A foolish idea prevailed, in former times, that when this fish attached itself in great numbers to the bottoms of vessels, it impeded, or even stopped them in their course, and many fabulous tales have been told to that effect. If no other object has been gained, by the study of natural history, than the removal of such simple prejudices, which would seem to imply that one part of the creation was made for the useless destruction of another, still that study would be a useful object of cultivation.


THE AIR WE BREATHE. Nothing is more interesting than those general laws by which God preserves the order of the world. If we had a complete knowledge of all the wonderful contrivances that siirround us, we should be filled with admiration and awe: to contemplate those with which we are acquainted, is the highest of intellectual pleasures.

One of these contrivances may be made intelligible even to those who have no acquaintance with Natural Philosophy.

The Air is made up of two different gases, or airs, mixed together in a particular proportion. Of these, one ('oxygen), which we will call life-air, is necessary for the support of men and all other animals, which would die without it; neither could any thing burn without the help of this life-air. Since, then, a vast quantity of it is consumed every hour, how is the supply kept up? How is it that the stock of life-air is still sufficient for us, and our fires and candles?

Now, besides these two gases, there is also present in the atmosphere another gas, called carbonic acid, which is made up of carbon and life-air. The name will be unknown to many, but all are well acquainted with the thing: it is what gives spirit to ale, wine, &c, and even to water, which is insipid after boiling, from the loss of its carbonic acid.

This carbonic acid is produced by the breathing of animals, and the putrefaction of animal and vegetable substances. Now, this constant supply must be got rid of, or it would kill us; and it is got rid of thus: all vegetables—grass, herbs, trees, &c.—suck in this carbonic acid during the day; nourish themselves with the carbon, and give back the life-air that was combined with it. In the night, they do the reverse; but still, taking a whole day, they lessen the quantity of carbonic acid gas, and furnish the atmosphere with that supply of life-air, which is necessary for the existence of the animal creation.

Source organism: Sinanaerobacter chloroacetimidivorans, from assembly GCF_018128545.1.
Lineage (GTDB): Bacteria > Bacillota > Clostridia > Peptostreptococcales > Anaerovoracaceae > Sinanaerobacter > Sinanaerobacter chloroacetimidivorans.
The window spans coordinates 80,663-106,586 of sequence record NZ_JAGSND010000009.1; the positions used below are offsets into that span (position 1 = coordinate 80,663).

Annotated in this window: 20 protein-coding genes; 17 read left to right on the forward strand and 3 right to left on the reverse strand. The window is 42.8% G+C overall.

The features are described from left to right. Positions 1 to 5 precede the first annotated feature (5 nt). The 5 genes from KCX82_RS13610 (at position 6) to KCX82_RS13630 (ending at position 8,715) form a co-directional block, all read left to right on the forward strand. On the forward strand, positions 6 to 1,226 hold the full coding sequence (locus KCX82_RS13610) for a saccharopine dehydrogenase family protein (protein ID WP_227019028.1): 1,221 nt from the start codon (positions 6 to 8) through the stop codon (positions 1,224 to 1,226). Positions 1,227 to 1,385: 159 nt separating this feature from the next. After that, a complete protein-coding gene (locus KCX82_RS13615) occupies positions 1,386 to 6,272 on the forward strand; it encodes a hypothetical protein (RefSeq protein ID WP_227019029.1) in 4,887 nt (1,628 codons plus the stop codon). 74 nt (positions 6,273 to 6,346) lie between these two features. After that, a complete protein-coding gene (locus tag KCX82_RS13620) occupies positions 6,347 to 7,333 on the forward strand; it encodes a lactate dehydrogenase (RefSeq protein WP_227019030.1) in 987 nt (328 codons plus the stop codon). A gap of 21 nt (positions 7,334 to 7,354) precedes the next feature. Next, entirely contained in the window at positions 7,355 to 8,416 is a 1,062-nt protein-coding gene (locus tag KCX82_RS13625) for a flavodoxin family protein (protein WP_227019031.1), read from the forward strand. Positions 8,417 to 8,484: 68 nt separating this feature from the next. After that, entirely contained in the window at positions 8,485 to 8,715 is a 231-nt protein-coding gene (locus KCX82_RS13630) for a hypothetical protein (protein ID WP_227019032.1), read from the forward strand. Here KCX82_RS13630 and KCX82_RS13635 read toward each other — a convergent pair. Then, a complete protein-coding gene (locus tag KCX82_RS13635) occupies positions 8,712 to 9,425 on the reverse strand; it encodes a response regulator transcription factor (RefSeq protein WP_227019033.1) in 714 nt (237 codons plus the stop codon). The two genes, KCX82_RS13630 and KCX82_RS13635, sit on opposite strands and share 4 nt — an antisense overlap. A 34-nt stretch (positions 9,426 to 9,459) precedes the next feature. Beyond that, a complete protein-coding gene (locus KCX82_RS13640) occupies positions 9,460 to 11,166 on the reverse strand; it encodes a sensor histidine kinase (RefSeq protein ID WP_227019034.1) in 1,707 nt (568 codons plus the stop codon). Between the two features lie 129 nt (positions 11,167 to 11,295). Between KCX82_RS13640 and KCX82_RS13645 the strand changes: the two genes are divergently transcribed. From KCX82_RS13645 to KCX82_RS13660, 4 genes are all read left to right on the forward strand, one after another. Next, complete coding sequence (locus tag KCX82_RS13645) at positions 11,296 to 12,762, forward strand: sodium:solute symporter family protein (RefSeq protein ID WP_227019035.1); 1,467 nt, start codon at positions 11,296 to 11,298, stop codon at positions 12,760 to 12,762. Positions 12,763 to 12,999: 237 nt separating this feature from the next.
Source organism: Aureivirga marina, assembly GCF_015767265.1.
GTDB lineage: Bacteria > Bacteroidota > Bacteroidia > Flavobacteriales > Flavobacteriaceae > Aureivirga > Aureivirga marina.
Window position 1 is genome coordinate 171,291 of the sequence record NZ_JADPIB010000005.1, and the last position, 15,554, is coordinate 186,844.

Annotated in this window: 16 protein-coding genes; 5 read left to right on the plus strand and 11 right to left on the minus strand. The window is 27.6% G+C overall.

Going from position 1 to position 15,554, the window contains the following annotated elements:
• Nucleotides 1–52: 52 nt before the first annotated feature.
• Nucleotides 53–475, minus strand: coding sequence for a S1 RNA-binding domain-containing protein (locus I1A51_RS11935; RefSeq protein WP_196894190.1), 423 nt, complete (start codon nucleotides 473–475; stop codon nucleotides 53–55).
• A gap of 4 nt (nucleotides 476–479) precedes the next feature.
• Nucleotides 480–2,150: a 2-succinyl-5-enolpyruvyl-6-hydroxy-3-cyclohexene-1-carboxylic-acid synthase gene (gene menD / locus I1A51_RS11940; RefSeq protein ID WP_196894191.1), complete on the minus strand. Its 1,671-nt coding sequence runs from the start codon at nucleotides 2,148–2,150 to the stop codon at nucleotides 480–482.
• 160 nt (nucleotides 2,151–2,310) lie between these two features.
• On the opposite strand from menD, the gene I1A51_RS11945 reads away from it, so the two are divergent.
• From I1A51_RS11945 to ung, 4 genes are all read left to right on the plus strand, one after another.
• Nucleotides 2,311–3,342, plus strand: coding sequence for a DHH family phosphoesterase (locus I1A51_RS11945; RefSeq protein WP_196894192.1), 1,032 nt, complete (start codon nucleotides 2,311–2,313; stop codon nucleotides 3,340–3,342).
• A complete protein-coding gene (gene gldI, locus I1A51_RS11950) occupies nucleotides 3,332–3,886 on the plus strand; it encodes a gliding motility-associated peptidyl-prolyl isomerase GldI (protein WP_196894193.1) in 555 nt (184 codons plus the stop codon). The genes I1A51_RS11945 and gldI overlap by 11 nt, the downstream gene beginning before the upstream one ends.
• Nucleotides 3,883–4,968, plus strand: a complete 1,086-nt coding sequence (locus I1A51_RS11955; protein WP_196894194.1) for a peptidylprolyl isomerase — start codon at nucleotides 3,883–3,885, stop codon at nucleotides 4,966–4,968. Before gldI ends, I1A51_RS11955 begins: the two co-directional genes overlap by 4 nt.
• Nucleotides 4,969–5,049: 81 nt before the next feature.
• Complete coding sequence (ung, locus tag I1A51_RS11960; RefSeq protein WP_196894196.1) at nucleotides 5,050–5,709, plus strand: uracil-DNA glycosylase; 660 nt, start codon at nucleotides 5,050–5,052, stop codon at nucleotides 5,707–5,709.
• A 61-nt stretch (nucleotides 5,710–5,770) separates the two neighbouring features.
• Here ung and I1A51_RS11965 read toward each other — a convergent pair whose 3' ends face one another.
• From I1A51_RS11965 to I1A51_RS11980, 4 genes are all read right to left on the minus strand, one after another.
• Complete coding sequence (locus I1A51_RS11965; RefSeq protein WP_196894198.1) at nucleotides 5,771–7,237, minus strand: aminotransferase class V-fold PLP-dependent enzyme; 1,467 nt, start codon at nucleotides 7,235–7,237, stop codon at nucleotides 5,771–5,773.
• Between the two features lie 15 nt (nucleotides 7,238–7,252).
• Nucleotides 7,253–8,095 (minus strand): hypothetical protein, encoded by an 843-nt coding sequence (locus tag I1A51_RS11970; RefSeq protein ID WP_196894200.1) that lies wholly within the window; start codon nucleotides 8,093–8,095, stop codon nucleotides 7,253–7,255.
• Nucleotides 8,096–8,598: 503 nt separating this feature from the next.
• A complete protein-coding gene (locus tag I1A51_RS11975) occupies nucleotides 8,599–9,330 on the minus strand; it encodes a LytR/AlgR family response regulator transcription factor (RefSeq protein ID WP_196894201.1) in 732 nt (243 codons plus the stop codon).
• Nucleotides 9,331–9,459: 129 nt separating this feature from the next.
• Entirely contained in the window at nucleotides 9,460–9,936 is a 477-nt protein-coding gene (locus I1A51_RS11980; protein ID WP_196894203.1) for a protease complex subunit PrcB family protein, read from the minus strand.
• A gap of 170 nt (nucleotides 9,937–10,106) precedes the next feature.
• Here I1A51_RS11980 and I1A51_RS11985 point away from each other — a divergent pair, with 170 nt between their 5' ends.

It is told of a religious recluse, who, in the early ages of Christianity, betook himself to a cave in Upper Egypt, which, in the times of the Pharaohs, had been a depository for mummies; that he prayed there, morning, noon, and night, eating only of the dates which some neighbouring trees afforded, and drinking of the water of the Nile. At length, the hermit became weary of life, and then he prayed still more earnestly.

After this duty, one day he fell asleep, and the vision of an angel appeared to him in a dream, commanding him to arise, and cut down a neighbouring palm-tree, and make a rope of its fibres, and, after it was done, the angel Would appear to him again. The hermit awoke, and instantly applied himself to obey the vision.

He travelled about, from place to place, many days before he could procure an axe ; and during this journey, lie felt happier than he had been for many years. His prayers were now short and few; but what they wanted in length and number, they out-measured in fervency.

Having returned with the axe, he cut down the tree; and, with much labour and assiduity during several days, prepared the fibres to make the rope; and, after a continuance of daily occupation for some weeks, completed the command.

The vision that night appeared to the hermit, as promised, and thus addressed him: "You are now no longer weary of life, but happy. Know then, that man was made for labour; and prayer also is his duty: the one as well as the other is essential to his well-being. Arise in the morning, take the cord, and with it gird up thy loins, and go forth into the world; and let it be a memorial to thee, of what God expects from man, if he would be blessed with happiness on earth."

A Man who accustoms himself never to be pleased, is very fortunate; as he can never be in want of subjects fat his displeasure. H u Nter.

CURIOUS CASE OF DECEPTION. A Vkry curious case of deception was communicated to me by the son of tho lady principally concerned, and tends to show out of what mean materials a venerable apparition may be sometimes formed. In youth, this lady resided with her father, a man of sense and resolution. Their house was situated in the principal street of a town of some size. The back part of the house ran at right angles to an anabaptist chapel, divided from it by a small cabbagegarden. The young lady used sometimes to indulge the romantic love of solitude, by sitting in her own apartment in the evening, till twilight, and even darkness, was approaching.